What is Your Leadership Style?

By: Megan Jones

What do you think of when you hear the word leader? Moreover, who do you think of and what key traits does that individual have? Did you know that there are ten different leadership styles, each with their own key attributes? Let’s investigate each of these styles to find what your leadership style is and what style you work best with!

The Ten Leadership Styles


A coaching leader is someone who recognizes their teams’ strengths and weaknesses. This leader will motivate their employees to set goals and provide feedback. This leaders’ key traits are:

  • Supportive
  • Guide instead of providing commands
  • Value learning
  • Self-aware


A visionary leader drives progress, ushers’ change and new ideas. This leader establishes a strong organizational bond with their employees. This leaders’ key traits are:

  • Magnetic
  • Bold
  • Inspirational
  • Innovative


A servant leader lives by a people-first mindset. Their goal is for employees to feel personally and professionally fulfilled. They focus on employee satisfaction and tend to achieve higher levels of respect. This leaders’ key traits are:

  • Communication
  • Protective
  • Encourage Collaboration
  • Motivational


An autocratic leader who focused mainly on results and efficiency. They are decision makers, and expect their employees to adhere to rules. This leaders’ key traits are:

  • Authoritarian
  • Self-Motivated
  • Self-Confidence
  • Highly Dependable


A laissez-faire leader often delegates numerous tasks to team members and provides little supervision. This leader relies on highly experienced employees, to ensure there is trust in the work being delegated. This leaders’ key traits are:

  • Autocratic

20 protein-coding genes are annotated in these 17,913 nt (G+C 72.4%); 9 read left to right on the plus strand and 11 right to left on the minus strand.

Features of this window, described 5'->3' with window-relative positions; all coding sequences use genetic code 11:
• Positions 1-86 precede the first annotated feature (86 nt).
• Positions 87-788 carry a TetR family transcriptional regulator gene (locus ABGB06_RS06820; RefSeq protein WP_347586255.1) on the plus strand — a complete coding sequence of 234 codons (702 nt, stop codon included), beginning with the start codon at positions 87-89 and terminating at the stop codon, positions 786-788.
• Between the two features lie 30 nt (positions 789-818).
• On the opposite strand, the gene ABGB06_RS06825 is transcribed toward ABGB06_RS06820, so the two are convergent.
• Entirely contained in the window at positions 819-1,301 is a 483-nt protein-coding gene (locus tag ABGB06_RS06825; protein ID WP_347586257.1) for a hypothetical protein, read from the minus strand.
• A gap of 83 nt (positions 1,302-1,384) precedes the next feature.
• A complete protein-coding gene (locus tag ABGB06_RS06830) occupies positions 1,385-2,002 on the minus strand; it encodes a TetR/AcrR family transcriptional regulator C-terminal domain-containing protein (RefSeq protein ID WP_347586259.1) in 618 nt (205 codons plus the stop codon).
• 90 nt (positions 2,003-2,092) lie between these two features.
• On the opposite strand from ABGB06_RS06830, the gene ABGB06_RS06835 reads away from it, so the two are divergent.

• Delegatory
  • Constructive critics
  • Effective delegation


A democratic leader relies heavily on the feedback their team. This leader drives discussion and participation amongst employees. This leaders’ key traits are:

  • Supportive
  • Innovative
  • Flexible
  • Value group discussion


A pacesetter leader is primarily focused on performance. They set high standards and hold their employees accountable. This leader is motivational and fast-paced. This leaders’ key traits are:

  • Goal Oriented
  • Highly Competent
  • Values performance over soft skills
  • High Standards


A transformational leader ensures clear communication, goal setting and employee motivation. This leader is driven towards commitment to the organization. This leaders’ key traits are:

  • Encouraging
  • Mutual respect for Employees
  • Creative
  • Intellectually Challenging


A transactional leader is laser-focused on performance. The manager predetermines incentives and provides rewards based on success. These leaders like to be mentors  and training employees to achieve. This leaders’ key traits are:

  • Performance focused
  • Value corporate structure
  • Practical
  • Pragmatic


A bureaucratic leader is by the book and expects employees to adhere to the same. This leader provides each employee with a set of responsibilities and there is little collaboration or creativity. This leaders’ key traits are:

  • Detail oriented
  • Values Structure
  • Strong-willed
  • Commitment to Organization

Leadership Styles in Action

Despite, these different styles this is not to say that every leader fits clearly into one. Odds are most leaders have a combination of a few of these styles. Now if we shift these leadership styles into the workplace, which of these does your manager possess? Which do you?

Additionally, consider the difference between these leadership styles. Which of these styles would work cohesively together and where would viewpoints clash? Moreover, consider which leadership style you would have difficulty working with or under. As the age old saying you don’t quit companies you quit bosses—would one of these leadership styles put you in that position?

From a different perspective as a manger or leader, consider what your employees would need. Most likely there is a correlation between a cohesive leadership style and employee satisfaction and motivation. As a manager how can you ensure your employees are satisfied? Does that satisfaction correlate to positive results?

Finally, from an organizational standpoint, most likely you have numerous managers and positions of leadership. When it comes to making executive decisions, how cohesive will your leaders be? How will that in turn affect your company and organization as a whole?

Leaders are imperative in any organization: from a basic hierarchical standpoint, to inspiring and motivating employees. Consider these different styles and which is beneficial to you, your employees, and your organization. Odds are, having multiple is the best output to ensure your employees are satisfied and your organization runs smoothly!

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